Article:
Immediately, Adesanya stood over Pereira and mimed shooting arrows at him with a bow, using Pereira’s signature celebration against him.
The reversal added yet another layer to their long rivalry. Pereira had beaten Adesanya twice in the earlier stages of their careers on the kickboxing circuit, and said he was motivated to move to mixed martial arts in part by an interview Adesanya gave in which he profanely wrote off Pereira as no longer a serious fighter.
Adesanya had been the U.F.C.’s 185-pound division champion since 2019 and defended the belt five times, becoming one of the promotional company’s biggest stars in the process. His defeat in November to Pereira aligned with a string of upset losses for longstanding champions.
In August, at U.F.C. 278, Leon Edwards beat Kamaru Usman, the former 170-pound champion, by knocking him out via head kick after being down on the judges’ scorecards. Usman had been one win away from tying the U.F.C. record for consecutive victories (16). Usman lost to Edwards again in the rematch last month in London.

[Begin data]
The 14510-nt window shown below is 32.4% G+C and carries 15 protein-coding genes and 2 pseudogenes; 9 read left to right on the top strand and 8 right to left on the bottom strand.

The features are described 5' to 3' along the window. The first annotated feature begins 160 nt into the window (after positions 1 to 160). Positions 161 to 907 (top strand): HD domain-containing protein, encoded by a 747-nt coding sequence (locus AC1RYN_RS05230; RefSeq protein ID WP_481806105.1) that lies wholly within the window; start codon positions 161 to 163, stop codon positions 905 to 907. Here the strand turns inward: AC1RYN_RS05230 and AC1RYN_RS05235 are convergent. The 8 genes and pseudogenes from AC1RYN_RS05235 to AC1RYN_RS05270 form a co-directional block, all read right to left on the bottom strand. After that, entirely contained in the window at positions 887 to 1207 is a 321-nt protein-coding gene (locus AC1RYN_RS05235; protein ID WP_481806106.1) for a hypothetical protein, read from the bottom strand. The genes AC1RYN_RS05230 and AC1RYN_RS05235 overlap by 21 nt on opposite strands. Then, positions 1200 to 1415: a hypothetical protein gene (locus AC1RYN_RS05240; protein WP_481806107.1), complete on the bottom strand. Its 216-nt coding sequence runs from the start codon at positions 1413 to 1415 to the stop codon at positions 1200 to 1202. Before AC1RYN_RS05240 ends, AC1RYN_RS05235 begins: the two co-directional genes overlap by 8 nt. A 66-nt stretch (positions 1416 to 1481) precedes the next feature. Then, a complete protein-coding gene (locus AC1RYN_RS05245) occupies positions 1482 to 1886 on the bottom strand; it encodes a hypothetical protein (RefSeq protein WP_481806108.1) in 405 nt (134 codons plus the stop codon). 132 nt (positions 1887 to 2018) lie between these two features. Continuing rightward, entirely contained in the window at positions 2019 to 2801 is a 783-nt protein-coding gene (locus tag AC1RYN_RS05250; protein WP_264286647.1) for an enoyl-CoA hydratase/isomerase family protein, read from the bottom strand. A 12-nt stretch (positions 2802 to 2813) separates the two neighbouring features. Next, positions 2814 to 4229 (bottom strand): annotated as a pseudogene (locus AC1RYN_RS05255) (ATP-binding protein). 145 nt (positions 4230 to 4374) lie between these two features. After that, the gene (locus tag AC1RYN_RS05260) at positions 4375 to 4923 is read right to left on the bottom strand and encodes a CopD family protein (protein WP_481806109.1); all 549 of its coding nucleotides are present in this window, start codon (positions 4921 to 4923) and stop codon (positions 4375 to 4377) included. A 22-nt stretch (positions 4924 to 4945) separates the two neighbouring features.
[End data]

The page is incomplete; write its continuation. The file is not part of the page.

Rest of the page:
Also in March, Valentina Shevchenko lost the women’s belt for the 125-pound division when Alexa Grasso, who entered the fight as a 6-to-1 underdog, submitted Shevchenko by a rear-naked choke in the fourth round. Shevchenko won the flyweight belt in 2018 by dethroning another dominant champion, Joanna Jedrzejczyk, and defended the title seven times across a nearly five-year span.
“That’s just the game,” Adesanya said when asked about the turnover among recent champions.
Until the rapid ascent of Conor McGregor, fueled by his charismatic, brash personality and frequent knockouts, the U.F.C. created its fan base by marketing champions with elongated title runs such as Anderson Silva, Ronda Rousey and Jon Jones. McGregor himself became the sport’s biggest star at a time of upheaval when he knocked out the longtime featherweight champion Jose Aldo in 13 seconds in December 2015. Yet instead of defending his belt repeatedly like those before him, McGregor sought to fight in several divisions and to create bouts based on star power rather than divisional progression.